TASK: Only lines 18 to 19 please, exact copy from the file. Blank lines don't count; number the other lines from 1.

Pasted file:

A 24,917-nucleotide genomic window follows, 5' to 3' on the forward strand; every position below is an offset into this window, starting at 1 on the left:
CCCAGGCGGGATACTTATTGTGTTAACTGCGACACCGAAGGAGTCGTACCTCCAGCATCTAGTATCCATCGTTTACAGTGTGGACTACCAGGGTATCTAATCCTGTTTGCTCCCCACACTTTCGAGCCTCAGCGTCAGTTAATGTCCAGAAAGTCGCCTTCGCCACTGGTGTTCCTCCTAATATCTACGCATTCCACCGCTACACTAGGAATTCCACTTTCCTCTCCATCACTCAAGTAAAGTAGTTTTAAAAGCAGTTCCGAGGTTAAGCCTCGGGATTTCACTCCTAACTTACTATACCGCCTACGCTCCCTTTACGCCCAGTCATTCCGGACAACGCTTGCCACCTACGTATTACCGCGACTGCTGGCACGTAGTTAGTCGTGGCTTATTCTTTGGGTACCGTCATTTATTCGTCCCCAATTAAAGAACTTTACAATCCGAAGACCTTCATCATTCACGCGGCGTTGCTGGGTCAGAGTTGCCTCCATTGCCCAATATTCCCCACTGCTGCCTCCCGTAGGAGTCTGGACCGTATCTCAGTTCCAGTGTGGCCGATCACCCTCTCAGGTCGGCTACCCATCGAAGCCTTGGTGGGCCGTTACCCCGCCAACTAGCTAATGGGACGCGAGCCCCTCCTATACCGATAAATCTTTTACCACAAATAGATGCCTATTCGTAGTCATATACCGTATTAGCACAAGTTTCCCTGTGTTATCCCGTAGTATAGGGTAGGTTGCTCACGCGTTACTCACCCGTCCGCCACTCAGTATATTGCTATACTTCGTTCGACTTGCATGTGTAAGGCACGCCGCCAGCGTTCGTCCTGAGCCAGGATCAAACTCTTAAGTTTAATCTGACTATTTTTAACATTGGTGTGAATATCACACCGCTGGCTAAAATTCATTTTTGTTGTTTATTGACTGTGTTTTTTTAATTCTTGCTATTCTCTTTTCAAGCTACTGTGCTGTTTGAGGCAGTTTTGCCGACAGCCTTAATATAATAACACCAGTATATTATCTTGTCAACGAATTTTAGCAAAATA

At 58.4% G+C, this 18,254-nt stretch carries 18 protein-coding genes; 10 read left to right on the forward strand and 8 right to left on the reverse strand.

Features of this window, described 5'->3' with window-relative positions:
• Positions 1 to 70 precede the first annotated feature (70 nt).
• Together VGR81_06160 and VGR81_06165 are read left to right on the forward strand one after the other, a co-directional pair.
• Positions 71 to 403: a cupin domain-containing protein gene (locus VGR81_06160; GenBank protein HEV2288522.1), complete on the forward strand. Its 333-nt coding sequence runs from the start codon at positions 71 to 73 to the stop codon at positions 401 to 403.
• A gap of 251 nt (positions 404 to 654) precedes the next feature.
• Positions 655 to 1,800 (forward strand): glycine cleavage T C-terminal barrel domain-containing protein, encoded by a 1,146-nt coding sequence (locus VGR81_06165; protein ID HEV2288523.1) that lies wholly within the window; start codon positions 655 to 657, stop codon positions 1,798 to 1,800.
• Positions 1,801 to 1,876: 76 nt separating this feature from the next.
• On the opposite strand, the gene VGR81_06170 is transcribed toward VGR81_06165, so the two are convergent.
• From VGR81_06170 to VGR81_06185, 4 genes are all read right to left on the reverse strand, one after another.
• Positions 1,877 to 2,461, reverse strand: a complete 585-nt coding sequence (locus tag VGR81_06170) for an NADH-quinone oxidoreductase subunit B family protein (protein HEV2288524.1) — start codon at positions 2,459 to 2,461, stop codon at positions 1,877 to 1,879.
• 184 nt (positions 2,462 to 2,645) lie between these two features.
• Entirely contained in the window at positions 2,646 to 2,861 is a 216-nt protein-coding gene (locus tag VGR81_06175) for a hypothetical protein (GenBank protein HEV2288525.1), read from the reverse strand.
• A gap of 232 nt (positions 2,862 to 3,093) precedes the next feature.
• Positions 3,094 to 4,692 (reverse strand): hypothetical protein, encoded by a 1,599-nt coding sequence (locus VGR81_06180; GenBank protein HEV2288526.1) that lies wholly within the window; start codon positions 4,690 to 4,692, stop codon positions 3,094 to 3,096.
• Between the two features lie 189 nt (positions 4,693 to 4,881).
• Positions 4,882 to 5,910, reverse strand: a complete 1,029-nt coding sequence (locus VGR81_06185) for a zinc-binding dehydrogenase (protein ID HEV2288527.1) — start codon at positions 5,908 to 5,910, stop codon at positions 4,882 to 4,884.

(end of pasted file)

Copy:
• Between the two features lie 189 nt (positions 4,693 to 4,881).
• Positions 4,882 to 5,910, reverse strand: a complete 1,029-nt coding sequence (locus VGR81_06185) for a zinc-binding dehydrogenase (protein ID HEV2288527.1) — start codon at positions 5,908 to 5,910, stop codon at positions 4,882 to 4,884.